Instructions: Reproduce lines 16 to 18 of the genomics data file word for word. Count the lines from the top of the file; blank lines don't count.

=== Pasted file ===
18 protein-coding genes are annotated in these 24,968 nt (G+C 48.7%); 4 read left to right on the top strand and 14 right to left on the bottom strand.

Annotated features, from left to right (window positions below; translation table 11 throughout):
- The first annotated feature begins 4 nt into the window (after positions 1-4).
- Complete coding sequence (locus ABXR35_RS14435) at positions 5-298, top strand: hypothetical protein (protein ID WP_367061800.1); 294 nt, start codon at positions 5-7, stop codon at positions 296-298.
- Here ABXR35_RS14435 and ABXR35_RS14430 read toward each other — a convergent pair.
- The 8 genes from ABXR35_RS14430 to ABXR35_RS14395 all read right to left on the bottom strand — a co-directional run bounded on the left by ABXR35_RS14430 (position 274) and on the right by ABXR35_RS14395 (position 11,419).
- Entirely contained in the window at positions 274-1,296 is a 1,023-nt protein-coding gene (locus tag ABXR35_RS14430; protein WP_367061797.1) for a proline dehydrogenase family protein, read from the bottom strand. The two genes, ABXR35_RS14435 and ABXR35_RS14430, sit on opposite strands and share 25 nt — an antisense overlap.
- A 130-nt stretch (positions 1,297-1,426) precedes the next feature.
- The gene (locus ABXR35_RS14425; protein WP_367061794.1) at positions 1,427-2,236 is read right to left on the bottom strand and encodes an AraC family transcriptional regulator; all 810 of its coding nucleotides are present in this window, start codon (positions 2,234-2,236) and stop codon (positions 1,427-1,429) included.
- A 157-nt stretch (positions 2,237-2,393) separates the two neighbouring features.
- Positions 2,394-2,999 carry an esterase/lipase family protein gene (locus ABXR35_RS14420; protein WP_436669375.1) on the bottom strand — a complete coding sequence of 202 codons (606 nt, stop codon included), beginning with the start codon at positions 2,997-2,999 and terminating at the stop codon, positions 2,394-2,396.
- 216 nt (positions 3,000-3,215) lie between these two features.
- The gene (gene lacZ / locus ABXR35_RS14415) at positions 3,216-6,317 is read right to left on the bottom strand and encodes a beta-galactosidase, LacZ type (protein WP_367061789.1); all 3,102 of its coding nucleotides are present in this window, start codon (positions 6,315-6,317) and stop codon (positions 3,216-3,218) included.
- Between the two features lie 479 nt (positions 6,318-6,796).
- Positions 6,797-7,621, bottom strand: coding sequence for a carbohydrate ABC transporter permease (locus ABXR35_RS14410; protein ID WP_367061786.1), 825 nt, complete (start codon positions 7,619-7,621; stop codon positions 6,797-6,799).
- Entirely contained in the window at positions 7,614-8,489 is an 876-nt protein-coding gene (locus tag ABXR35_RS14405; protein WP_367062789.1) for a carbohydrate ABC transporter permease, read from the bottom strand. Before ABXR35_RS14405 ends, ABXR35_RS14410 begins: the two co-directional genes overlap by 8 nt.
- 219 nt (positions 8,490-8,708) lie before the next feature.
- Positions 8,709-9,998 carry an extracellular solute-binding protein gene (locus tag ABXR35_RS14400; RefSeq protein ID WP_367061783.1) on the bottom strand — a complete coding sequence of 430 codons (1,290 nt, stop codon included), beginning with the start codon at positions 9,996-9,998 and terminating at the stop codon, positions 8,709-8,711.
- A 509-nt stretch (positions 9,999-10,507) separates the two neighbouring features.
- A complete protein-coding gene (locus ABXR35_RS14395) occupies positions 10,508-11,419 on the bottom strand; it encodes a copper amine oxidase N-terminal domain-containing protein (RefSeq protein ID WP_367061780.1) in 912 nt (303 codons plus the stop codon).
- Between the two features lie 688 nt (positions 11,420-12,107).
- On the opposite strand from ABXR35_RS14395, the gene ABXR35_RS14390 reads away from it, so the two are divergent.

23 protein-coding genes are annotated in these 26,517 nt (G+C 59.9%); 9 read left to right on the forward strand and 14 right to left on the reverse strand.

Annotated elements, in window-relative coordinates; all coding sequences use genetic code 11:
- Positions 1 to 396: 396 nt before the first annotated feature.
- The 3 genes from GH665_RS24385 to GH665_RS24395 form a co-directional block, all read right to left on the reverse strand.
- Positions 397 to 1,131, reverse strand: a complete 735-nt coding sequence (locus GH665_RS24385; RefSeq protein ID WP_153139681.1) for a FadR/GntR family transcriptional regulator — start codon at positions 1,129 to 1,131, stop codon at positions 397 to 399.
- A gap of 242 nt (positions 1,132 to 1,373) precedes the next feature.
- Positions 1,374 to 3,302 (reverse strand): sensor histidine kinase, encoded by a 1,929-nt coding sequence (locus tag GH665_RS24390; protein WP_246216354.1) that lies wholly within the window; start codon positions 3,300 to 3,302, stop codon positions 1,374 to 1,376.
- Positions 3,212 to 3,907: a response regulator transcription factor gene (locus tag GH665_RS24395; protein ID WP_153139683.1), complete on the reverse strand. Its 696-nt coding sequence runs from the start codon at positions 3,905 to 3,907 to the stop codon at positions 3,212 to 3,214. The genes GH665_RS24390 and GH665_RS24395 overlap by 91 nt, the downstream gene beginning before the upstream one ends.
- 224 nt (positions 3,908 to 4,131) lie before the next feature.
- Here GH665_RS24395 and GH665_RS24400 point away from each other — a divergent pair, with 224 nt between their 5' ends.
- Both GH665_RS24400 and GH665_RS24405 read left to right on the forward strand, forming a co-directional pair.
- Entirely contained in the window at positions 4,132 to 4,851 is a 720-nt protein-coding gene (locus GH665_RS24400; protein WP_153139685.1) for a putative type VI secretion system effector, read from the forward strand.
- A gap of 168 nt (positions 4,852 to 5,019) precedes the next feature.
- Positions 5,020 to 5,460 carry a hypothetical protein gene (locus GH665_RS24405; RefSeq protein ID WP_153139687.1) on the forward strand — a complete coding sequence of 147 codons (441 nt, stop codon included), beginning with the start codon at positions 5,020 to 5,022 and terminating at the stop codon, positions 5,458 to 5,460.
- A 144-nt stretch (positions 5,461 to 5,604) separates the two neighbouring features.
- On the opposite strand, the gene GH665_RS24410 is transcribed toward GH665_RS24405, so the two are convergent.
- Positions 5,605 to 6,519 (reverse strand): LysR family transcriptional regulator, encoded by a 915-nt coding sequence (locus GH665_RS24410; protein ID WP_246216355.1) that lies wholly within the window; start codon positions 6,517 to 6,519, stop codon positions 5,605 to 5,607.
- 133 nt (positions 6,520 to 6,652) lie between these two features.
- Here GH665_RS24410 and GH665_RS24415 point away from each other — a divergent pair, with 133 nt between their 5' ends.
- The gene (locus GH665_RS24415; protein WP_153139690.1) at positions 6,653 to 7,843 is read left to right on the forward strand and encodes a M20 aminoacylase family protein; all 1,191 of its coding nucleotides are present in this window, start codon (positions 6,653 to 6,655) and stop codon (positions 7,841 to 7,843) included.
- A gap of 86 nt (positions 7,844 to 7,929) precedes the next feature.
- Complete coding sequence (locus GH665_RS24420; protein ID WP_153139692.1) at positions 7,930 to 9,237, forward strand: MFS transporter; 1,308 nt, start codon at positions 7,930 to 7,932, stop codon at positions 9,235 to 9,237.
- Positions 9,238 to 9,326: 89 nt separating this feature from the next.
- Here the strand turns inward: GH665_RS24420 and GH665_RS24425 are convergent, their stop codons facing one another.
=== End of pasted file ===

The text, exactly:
- Entirely contained in the window at positions 7,614-8,489 is an 876-nt protein-coding gene (locus tag ABXR35_RS14405; protein WP_367062789.1) for a carbohydrate ABC transporter permease, read from the bottom strand. Before ABXR35_RS14405 ends, ABXR35_RS14410 begins: the two co-directional genes overlap by 8 nt.
- 219 nt (positions 8,490-8,708) lie before the next feature.
- Positions 8,709-9,998 carry an extracellular solute-binding protein gene (locus tag ABXR35_RS14400; RefSeq protein ID WP_367061783.1) on the bottom strand — a complete coding sequence of 430 codons (1,290 nt, stop codon included), beginning with the start codon at positions 9,996-9,998 and terminating at the stop codon, positions 8,709-8,711.